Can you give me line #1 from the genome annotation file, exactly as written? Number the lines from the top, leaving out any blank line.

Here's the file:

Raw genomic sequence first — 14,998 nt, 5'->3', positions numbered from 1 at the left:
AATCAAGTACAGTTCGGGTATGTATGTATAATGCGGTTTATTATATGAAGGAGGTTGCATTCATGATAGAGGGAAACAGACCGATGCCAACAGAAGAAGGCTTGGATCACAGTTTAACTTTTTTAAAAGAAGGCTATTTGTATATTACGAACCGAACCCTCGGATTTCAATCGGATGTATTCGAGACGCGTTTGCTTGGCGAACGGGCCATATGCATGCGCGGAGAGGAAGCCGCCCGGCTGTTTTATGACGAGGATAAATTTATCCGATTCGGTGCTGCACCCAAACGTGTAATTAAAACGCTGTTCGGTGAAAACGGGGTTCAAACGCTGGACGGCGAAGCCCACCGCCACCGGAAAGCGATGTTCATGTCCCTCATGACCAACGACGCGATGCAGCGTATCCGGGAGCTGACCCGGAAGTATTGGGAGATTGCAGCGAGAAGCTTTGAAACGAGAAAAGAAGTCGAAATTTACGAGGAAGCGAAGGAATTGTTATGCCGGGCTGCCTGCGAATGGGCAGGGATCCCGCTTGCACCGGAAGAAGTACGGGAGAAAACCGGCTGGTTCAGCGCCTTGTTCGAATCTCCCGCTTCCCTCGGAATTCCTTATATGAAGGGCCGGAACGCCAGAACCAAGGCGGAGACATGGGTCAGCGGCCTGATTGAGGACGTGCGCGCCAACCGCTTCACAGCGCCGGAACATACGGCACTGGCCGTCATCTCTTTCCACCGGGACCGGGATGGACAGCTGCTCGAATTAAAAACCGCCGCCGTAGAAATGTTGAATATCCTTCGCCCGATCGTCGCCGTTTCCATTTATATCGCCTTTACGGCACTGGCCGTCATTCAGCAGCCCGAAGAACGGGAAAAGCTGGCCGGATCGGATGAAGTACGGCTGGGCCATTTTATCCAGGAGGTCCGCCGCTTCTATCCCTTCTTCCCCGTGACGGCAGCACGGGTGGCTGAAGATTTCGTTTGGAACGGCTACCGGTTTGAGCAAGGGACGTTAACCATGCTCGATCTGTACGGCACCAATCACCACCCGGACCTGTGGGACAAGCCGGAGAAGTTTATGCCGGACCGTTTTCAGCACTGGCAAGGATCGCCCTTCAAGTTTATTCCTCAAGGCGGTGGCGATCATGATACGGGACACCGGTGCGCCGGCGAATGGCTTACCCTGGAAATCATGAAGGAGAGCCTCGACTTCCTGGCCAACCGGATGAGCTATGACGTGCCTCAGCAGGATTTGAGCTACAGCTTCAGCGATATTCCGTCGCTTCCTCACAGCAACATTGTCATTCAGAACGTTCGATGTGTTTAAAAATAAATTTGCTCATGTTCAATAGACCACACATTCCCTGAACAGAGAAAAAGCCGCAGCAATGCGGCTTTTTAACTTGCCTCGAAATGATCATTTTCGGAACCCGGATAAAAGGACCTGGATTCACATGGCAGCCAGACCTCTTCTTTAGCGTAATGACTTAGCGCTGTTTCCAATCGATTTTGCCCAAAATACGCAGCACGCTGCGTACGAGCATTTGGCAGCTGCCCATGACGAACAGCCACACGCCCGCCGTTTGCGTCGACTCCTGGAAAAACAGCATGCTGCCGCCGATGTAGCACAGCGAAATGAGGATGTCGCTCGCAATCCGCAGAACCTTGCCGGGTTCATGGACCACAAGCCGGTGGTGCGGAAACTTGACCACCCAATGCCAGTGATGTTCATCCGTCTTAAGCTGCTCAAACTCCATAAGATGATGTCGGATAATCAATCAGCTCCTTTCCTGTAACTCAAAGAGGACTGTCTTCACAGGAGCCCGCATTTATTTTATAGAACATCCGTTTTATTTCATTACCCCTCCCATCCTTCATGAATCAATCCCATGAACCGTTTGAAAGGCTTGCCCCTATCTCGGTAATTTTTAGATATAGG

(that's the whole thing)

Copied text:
Raw genomic sequence first — 14,998 nt, 5'->3', positions numbered from 1 at the left: